Thanks to a good artist friend (I blame you, Tara Larsen Chang) I bit the financial bullet and signed up for this year’s IMC. It starts June 9 and goes until the 15. I also had to clear it with the husband since our wedding anniversary is June 10th. He assured me he would survive and I should go.
In the beginning of May we received our assignment options via email. There were 6 choices of books and I chose the classic “Tristan and Isolde.” I found a 1900 version in its entirety on-line, which was a good thing since neither the local library nor the closest book store had the recent book available. It took several days to slog through the manuscript which though written in prose was as difficult to grasp as any Shakespearean play.
Although the recent movie portrayed the tale as a love story, the old version of the story I read was very dark. So, came my first decision. Instead of illustrating a child-friendly picture book style image, I decided to go entirely Art Nouveau in my approach and stick with adult art.
My next thought was to avoid the cliché scenes such as the kiss, the dragon and the crossing of the river. During the time that Tristan and Isolde spent hiding in the woods after escaping their death sentences, she had a dream.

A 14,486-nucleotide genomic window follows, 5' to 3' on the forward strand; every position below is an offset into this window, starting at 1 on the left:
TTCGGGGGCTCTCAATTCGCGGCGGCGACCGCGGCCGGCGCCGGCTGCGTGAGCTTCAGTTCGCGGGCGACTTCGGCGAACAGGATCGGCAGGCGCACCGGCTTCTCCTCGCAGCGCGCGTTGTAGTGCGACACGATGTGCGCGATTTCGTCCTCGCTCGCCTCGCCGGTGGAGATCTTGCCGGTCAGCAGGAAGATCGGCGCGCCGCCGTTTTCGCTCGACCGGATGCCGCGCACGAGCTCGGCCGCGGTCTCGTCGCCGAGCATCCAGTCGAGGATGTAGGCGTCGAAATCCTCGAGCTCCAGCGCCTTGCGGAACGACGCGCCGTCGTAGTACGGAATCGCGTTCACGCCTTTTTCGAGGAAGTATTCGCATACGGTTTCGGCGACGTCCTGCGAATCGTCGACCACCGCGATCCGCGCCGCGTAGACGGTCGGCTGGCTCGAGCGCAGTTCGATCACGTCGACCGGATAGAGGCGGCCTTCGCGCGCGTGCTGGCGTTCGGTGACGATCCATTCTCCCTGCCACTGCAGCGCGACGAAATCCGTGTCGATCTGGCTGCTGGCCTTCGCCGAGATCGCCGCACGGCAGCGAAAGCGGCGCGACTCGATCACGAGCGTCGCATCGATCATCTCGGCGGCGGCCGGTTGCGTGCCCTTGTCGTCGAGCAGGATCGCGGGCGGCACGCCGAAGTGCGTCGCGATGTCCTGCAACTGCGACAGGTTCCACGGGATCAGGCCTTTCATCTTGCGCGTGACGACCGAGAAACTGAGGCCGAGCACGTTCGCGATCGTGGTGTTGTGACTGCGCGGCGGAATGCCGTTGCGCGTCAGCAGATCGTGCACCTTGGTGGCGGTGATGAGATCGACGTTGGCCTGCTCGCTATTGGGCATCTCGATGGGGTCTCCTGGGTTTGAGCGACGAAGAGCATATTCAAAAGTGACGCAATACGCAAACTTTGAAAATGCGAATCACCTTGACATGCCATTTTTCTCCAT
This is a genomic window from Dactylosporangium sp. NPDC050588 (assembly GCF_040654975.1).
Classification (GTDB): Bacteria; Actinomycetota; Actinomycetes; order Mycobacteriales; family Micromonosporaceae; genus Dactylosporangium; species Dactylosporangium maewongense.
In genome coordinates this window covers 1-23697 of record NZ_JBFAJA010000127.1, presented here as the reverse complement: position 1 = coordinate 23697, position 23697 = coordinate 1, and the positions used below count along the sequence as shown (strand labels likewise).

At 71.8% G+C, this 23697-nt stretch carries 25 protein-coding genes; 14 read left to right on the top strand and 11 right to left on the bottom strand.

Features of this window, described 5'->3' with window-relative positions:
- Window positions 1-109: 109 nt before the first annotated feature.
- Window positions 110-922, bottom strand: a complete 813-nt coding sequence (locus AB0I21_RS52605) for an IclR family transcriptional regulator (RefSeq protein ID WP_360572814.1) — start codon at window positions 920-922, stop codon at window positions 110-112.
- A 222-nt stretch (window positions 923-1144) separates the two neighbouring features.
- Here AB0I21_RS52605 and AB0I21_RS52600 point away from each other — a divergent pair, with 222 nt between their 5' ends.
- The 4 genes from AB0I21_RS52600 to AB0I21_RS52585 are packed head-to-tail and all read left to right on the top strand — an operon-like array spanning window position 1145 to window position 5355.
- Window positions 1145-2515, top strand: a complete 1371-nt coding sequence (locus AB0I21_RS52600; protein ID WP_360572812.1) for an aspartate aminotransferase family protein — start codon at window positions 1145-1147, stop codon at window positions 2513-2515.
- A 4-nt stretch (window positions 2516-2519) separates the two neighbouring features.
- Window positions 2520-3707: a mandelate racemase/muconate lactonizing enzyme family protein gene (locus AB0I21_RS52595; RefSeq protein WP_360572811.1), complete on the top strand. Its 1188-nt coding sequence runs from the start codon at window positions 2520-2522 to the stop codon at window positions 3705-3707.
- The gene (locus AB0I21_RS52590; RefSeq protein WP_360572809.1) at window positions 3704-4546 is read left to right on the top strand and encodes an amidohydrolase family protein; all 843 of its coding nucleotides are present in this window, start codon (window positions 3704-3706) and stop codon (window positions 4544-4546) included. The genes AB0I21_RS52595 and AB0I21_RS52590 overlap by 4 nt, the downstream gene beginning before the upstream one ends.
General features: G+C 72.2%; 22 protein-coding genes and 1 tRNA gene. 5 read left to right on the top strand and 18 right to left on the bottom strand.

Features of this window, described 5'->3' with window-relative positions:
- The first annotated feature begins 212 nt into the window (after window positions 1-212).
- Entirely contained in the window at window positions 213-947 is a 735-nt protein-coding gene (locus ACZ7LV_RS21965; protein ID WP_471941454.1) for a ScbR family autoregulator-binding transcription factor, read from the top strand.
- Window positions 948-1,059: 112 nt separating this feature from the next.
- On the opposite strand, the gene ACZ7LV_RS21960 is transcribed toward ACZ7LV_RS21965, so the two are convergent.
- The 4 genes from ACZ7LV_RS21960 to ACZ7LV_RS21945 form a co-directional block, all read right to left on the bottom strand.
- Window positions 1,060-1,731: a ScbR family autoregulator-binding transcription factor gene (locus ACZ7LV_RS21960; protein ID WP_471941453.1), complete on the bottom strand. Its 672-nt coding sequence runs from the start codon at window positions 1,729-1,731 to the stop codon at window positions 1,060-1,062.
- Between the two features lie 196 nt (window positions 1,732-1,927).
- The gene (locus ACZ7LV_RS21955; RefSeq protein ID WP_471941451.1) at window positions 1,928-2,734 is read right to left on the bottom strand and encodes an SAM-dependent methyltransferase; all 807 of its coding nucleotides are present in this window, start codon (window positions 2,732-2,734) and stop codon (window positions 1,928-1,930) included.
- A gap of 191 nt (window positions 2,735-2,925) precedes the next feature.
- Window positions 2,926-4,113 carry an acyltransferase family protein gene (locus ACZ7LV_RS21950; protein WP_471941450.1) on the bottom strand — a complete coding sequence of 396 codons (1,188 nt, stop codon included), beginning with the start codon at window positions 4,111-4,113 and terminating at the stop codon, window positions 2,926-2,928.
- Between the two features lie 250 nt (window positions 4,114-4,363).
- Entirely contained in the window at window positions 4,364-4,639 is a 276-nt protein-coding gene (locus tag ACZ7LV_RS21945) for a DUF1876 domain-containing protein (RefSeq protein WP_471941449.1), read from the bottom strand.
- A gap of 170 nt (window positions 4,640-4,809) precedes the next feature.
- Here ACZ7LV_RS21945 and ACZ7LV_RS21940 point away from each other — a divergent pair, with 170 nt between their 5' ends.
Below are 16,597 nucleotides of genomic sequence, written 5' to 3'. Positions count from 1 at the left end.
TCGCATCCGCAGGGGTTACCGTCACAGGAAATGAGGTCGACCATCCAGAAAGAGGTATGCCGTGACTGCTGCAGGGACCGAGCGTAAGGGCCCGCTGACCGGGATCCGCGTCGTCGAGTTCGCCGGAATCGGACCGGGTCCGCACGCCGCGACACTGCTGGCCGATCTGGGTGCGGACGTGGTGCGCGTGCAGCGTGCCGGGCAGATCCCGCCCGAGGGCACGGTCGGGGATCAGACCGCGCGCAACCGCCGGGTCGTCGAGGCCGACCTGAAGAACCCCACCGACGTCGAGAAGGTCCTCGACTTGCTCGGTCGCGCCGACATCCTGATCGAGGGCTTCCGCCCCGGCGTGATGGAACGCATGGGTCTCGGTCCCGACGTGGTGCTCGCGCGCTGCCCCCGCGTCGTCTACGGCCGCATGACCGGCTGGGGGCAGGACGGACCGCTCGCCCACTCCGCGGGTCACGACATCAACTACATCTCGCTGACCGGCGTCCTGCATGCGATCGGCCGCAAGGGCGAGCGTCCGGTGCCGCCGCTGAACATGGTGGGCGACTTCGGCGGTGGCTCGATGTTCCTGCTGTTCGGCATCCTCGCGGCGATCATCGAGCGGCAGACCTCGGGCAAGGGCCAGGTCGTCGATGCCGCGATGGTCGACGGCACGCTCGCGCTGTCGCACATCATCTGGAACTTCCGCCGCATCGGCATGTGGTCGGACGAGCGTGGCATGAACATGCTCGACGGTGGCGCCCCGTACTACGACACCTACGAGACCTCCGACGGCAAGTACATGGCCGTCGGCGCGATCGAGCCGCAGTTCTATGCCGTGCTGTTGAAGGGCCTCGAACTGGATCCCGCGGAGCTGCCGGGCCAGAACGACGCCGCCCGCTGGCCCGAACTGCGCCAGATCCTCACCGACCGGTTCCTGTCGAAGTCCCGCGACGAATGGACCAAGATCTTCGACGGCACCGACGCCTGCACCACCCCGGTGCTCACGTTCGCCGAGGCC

Then the King cast his cloak with its fine buckle of gold and drew his sword from its sheath and said again in his heart that they or he should die. And he signed to the woodman to be gone.
He came alone into the hut, sword bare, and watched them as they lay: but he saw that they were apart, and he wondered because between them was the naked blade.
Then he said to himself: “My God, I may not kill them. For all the time they have lived together in this wood, these two lovers, yet is the sword here between them, and throughout Christendom men know that sign. Therefore I will not slay, for that would be treason and wrong, but I will do so that when they wake they may know that I found them here, asleep, and spared them and that God had pity on them both.”
And still the sunbeam fell upon the white face of Iseult, and the King took his ermined gloves and put them up against the crevice whence it shone.
Then in her sleep a vision came to Iseult. She seemed to be in a great wood and two lions near her fought for her, and she gave a cry and woke, and the gloves fell upon her breast; and at the cry Tristan woke, and made to seize his sword, and saw by the golden hilt that it was the King’s. And the Queen saw on her finger the King’s ring, and she cried:
“O, my lord, the King has found us here!”
And Tristan said:
“He has taken my sword; he was alone, but he will return, and will burn us before the people. Let us fly.”
This dream is the scene I chose to illustrate.
Here is my first rough:
This was an okay start, but the lions looked static and I thought I should include Tristan somehow as well. The next sketch was this.
The Art Nouveau framing is obvious, but the lions still aren’t fluid enough and the foreshortening on the human figures was breaking the flow of the image. I decided I needed to draw Isolde in a more active role in her own dream and this is the next sketch.
I stopped working on this one before getting to the Art Nouveau border art. While I am happier with the humans, the top lion now look as if he’s being impaled by the sword. The whole scene isn’t quite dreamy enough either, but it’s moving in the right direction.